They then go to pick up Melvin at his hotel, and Bette continues to treat Tina, her newly pregnant partner, with disrespect as she tells Tina to get out of the car so that Melvin can see them. When he doesn’t, Bette gets angry at Tina and tells her to wave at him. “Wave, Tina!” Bette orders. Once he comes over to the car, Bette tells Tina to get in the back, and Tina watches as Bette fawns over Melvin. When Bette tells Tina to move over because she can’t see as they drive away to dinner, Tina looks up to the heavens with controlled but visible irritation. Laurel made you feel every nook and cranny of Tina’s rising vexation at Bette and Melvin, and we wanted to get up from our sofas and slug both of them. That is how it was written by one of Laurel’s favorites, Rose Troche.
Then at dinner, Melvin won’t accept that the baby is his grandchild, and when he addresses Tina, he not only continues to call her Ms. Kennard, but treats her dismissively to boot. Tina tries to explain to Melvin about how much they had gone through to have a baby “because we are so limited by biology.” Melvin is cold and harsh in his response. Bette keeps quiet and doesn’t challenge Melvin, and it gets to a point where Tina cannot take daughter and father any longer. She gets up from her chair, and with great dignity, says she isn’t feeling well, tells Bette to finish dinner and that she will take a taxi home. Tina gives Bette a look and leaves, dignity intact after a long and terrible day. Laurel stood out in that scene, during her soliloquy and when she was just listening to Melvin and Bette go on and on. She made you absorb Tina’s rising irritation at them, culminating in Tina telling them where to get off – but in a grown up way. She made you believe how sick Tina was, both physically and at Bette and Melvin.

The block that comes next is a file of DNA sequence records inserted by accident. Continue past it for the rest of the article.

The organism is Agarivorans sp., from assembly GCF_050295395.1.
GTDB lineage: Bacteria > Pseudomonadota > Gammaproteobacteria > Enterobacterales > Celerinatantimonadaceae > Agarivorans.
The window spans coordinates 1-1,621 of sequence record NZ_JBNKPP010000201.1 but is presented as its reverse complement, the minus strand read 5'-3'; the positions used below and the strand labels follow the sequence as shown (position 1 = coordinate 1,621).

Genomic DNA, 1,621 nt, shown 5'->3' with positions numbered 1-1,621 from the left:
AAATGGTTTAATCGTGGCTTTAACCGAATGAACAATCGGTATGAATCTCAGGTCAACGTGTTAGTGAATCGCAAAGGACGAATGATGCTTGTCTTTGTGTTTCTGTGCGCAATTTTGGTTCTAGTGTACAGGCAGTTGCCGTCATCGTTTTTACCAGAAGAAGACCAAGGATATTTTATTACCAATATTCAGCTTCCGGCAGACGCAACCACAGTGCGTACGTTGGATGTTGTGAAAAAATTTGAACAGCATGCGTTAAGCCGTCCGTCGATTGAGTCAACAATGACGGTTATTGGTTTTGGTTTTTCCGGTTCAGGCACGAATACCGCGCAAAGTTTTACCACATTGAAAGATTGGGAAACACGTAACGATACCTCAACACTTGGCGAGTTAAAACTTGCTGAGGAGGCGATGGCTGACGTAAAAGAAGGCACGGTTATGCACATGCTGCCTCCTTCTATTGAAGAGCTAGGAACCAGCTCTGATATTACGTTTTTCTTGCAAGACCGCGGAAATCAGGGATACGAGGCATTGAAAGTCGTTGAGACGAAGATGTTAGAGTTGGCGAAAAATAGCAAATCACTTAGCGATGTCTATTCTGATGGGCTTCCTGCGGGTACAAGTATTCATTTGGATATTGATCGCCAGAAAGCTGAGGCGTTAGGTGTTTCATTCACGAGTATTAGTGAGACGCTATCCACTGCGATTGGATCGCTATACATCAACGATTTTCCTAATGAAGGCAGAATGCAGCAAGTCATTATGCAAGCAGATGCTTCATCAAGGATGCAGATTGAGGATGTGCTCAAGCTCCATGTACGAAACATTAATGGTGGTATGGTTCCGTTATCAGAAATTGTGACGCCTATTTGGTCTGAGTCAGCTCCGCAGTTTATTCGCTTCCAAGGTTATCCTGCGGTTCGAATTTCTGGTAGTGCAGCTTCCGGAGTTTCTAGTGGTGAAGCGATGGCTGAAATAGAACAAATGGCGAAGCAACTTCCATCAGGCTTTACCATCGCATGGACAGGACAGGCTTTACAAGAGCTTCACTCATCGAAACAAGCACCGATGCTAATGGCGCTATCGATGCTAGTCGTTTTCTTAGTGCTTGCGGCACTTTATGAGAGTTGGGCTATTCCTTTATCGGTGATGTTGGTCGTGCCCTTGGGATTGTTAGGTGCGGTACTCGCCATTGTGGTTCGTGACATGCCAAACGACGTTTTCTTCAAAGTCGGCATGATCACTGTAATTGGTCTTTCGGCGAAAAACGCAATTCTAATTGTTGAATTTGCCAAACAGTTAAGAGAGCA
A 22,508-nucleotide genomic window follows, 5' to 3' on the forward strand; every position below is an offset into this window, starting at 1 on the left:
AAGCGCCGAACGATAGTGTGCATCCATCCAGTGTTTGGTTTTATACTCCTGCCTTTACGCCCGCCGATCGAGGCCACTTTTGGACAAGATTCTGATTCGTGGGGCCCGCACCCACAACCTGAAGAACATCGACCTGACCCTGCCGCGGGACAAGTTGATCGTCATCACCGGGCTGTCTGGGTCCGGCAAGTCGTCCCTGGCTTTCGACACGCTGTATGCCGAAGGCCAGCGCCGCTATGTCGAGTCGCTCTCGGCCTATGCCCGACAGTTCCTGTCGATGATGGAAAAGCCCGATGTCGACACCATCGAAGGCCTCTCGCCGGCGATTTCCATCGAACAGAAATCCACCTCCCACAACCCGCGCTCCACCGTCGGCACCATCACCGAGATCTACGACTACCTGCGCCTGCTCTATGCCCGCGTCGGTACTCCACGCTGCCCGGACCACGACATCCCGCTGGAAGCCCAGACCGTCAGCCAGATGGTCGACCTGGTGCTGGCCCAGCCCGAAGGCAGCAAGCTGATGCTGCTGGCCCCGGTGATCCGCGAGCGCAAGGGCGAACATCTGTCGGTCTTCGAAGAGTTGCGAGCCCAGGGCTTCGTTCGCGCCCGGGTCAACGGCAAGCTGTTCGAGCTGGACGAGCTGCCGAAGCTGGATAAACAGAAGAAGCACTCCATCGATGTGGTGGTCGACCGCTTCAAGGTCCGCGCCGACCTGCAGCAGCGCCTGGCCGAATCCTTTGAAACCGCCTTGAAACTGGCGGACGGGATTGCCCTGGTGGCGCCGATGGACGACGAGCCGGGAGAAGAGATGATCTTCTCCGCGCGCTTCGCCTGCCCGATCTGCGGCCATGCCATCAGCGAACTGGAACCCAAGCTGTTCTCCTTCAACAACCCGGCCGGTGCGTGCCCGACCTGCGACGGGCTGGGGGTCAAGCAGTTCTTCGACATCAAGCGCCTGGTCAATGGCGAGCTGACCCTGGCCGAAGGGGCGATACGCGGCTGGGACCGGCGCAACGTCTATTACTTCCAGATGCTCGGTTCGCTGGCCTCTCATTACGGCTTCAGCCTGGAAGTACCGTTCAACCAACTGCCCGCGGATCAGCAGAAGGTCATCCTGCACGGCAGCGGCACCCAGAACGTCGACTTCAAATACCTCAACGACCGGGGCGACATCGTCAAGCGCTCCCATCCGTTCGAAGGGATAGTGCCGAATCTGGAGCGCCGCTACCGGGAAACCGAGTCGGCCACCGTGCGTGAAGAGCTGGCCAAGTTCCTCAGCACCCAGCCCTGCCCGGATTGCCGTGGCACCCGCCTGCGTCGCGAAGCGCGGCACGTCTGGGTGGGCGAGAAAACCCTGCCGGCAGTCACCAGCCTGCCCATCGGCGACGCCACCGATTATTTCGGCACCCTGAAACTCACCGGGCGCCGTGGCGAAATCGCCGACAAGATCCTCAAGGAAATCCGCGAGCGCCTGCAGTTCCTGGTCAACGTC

Season 1, Episode 10.
It’s morning, and Tina and Bette are in bed. Both are on their backs, looking up at the ceiling. At this point in the story, Tina has put to words how she has been feeling, that Bette has been drifting away from her. “I get this feeling from you that you’re so proud to be with me, and it makes me feel really safe and loved. It’s great… but lately I haven’t been feeling it. So I’ve just been trying to concentrate on myself and, uh… I’ve been trying not to get scared about it.” Tina was an unexploded bomb at this point, and in scene after scene and episode after episode, she was gathering a gentle resolve and power which we see displayed here.
This is one of our favorite Tina scenes in all of the series, because it was another of those scenes where there is a symbiosis between the written word and its delivery. There was so much power in Laurel’s delivery, and she spoke quietly – almost breathlessly – about how Tina was feeling inside. How she was scared because she wasn’t feeling Bette’s love for her any longer. The fear Tina was feeling, yet at the same time the resolve, to face that fear and do something for herself. Another deeply moving performance from Laurel.
Season 1, Episode 14.